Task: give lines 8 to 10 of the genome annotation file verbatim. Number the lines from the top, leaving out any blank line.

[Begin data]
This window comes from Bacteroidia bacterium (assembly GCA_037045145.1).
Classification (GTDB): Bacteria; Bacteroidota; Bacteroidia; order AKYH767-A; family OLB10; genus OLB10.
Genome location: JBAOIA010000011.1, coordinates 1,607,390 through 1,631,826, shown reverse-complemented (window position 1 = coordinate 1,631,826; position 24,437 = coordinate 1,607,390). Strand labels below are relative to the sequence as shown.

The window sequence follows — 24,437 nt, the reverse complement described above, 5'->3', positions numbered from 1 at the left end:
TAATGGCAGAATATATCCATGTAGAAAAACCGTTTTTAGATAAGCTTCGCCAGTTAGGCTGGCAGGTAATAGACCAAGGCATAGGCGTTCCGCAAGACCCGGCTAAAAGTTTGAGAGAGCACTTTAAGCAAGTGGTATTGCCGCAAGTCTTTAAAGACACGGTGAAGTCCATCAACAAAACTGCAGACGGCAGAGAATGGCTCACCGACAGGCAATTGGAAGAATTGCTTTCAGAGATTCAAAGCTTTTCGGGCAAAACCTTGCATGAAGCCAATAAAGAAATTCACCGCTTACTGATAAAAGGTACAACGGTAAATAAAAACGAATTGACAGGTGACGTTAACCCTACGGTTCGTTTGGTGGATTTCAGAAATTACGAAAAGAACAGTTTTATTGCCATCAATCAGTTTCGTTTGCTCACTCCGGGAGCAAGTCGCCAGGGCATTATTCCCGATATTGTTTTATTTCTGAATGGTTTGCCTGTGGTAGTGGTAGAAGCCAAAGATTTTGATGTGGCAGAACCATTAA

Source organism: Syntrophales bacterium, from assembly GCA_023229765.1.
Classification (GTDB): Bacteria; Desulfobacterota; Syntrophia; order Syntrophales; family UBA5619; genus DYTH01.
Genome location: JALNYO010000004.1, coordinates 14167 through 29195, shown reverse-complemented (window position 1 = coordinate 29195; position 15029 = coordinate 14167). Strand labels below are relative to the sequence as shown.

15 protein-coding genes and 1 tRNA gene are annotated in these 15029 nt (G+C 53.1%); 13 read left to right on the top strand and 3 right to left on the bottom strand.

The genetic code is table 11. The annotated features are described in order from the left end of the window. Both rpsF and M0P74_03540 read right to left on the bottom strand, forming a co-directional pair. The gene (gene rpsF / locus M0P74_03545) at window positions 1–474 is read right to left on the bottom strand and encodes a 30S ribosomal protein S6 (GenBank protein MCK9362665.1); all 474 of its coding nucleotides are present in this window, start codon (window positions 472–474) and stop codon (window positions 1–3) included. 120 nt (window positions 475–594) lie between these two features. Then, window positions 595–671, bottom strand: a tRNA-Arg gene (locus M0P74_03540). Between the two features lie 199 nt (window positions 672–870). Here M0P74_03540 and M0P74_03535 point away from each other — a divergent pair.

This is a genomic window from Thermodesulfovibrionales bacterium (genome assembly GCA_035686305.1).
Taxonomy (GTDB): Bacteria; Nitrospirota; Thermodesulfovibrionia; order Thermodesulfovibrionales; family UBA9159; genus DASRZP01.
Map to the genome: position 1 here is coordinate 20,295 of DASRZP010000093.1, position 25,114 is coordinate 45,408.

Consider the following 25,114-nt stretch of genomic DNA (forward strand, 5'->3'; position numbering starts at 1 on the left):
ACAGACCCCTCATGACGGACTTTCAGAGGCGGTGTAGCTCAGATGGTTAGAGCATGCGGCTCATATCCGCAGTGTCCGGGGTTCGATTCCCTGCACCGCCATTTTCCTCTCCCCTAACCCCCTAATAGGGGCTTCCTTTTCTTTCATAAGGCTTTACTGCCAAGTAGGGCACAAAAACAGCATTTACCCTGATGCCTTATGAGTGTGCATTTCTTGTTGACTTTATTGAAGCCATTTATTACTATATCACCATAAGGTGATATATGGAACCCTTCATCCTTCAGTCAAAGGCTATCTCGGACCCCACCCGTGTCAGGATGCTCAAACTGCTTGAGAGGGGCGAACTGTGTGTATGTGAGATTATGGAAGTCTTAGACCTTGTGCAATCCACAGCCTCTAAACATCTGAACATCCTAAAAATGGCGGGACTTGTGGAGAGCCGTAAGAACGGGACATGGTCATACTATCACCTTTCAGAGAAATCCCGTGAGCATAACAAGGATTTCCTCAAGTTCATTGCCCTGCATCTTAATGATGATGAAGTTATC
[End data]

Genome location: JALNYO010000004.1, coordinates 14167 through 29195, shown reverse-complemented (window position 1 = coordinate 29195; position 15029 = coordinate 14167). Strand labels below are relative to the sequence as shown.

15 protein-coding genes and 1 tRNA gene are annotated in these 15029 nt (G+C 53.1%); 13 read left to right on the top strand and 3 right to left on the bottom strand.

The genetic code is table 11. The annotated features are described in order from the left end of the window. Both rpsF and M0P74_03540 read right to left on the bottom strand, forming a co-directional pair. The gene (gene rpsF / locus M0P74_03545) at window positions 1–474 is read right to left on the bottom strand and encodes a 30S ribosomal protein S6 (GenBank protein MCK9362665.1); all 474 of its coding nucleotides are present in this window, start codon (window positions 472–474) and stop codon (window positions 1–3) included. 120 nt (window positions 475–594) lie between these two features. Then, window positions 595–671, bottom strand: a tRNA-Arg gene (locus M0P74_03540). Between the two features lie 199 nt (window positions 672–870). Here M0P74_03540 and M0P74_03535 point away from each other — a divergent pair.